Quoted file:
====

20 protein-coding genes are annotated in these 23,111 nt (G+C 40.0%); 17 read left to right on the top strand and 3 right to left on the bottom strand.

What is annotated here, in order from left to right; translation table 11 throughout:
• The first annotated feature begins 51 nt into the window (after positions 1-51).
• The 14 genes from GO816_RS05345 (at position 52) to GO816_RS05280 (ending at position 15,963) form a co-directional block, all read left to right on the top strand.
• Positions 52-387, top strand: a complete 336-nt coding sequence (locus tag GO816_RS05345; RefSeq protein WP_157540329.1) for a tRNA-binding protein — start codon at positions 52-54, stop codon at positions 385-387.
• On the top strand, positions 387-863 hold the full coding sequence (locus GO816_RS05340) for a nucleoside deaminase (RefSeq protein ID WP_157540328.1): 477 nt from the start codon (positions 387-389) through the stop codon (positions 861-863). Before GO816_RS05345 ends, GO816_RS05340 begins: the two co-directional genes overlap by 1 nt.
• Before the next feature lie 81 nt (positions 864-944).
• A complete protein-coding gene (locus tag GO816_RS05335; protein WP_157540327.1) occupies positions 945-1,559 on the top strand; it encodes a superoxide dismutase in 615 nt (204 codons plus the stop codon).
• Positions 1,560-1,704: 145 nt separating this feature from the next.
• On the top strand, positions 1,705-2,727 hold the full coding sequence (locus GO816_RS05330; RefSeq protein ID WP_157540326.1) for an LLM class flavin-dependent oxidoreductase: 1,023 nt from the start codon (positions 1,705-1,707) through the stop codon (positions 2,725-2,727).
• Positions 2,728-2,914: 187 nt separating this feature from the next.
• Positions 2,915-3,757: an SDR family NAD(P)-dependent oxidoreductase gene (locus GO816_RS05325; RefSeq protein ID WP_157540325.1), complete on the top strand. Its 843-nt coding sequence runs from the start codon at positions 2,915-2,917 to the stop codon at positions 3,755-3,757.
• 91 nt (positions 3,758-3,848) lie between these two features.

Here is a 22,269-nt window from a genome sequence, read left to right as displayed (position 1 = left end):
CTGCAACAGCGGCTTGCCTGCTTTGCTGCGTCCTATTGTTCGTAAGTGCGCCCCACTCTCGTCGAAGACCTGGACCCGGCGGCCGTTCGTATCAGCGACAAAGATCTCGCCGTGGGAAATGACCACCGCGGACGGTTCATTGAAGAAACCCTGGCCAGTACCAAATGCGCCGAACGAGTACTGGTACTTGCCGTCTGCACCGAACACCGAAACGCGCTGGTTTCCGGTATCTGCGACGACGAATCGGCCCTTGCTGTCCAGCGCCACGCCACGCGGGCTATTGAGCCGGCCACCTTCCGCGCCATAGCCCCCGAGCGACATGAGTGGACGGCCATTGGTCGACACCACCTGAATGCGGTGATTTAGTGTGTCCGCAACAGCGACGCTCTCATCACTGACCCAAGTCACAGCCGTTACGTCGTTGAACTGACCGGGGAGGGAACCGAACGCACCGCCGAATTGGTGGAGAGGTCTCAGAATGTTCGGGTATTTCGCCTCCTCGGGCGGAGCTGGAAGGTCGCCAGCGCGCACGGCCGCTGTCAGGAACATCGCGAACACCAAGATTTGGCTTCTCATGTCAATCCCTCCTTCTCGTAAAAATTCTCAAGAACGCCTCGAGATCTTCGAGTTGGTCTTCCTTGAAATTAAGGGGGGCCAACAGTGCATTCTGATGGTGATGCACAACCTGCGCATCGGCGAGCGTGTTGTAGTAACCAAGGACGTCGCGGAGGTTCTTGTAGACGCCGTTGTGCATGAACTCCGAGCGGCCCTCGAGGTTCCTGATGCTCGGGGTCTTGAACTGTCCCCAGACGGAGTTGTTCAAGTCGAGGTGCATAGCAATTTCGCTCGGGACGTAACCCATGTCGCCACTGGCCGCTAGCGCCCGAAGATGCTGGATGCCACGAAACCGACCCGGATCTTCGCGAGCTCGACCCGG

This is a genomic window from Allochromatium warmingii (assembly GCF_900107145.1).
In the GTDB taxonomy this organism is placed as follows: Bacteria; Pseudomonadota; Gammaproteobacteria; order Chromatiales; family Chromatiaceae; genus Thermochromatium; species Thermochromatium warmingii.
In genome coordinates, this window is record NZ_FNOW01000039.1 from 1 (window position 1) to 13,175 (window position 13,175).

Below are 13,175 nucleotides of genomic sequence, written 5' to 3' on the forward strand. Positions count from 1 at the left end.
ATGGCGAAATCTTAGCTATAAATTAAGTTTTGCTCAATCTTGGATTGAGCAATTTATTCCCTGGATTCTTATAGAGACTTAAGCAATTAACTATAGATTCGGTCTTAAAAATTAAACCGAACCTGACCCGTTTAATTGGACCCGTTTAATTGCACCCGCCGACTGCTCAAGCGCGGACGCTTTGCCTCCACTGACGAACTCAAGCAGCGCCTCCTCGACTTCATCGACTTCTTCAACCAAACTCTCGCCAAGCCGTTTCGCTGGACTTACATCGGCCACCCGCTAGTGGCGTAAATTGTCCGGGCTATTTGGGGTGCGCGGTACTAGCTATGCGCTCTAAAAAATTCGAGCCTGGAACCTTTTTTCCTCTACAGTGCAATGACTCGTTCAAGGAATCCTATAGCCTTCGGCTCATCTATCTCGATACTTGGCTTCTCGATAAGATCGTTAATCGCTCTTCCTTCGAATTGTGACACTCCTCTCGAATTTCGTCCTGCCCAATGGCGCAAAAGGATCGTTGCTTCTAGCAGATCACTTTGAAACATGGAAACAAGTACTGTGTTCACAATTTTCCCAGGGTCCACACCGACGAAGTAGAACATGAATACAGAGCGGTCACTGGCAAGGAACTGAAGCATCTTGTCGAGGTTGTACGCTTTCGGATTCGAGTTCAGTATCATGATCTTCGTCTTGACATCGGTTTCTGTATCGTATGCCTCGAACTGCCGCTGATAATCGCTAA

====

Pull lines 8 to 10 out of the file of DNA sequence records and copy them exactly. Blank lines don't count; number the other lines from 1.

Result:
• A complete protein-coding gene (locus tag GO816_RS05335; protein WP_157540327.1) occupies positions 945-1,559 on the top strand; it encodes a superoxide dismutase in 615 nt (204 codons plus the stop codon).
• Positions 1,560-1,704: 145 nt separating this feature from the next.
• On the top strand, positions 1,705-2,727 hold the full coding sequence (locus GO816_RS05330; RefSeq protein ID WP_157540326.1) for an LLM class flavin-dependent oxidoreductase: 1,023 nt from the start codon (positions 1,705-1,707) through the stop codon (positions 2,725-2,727).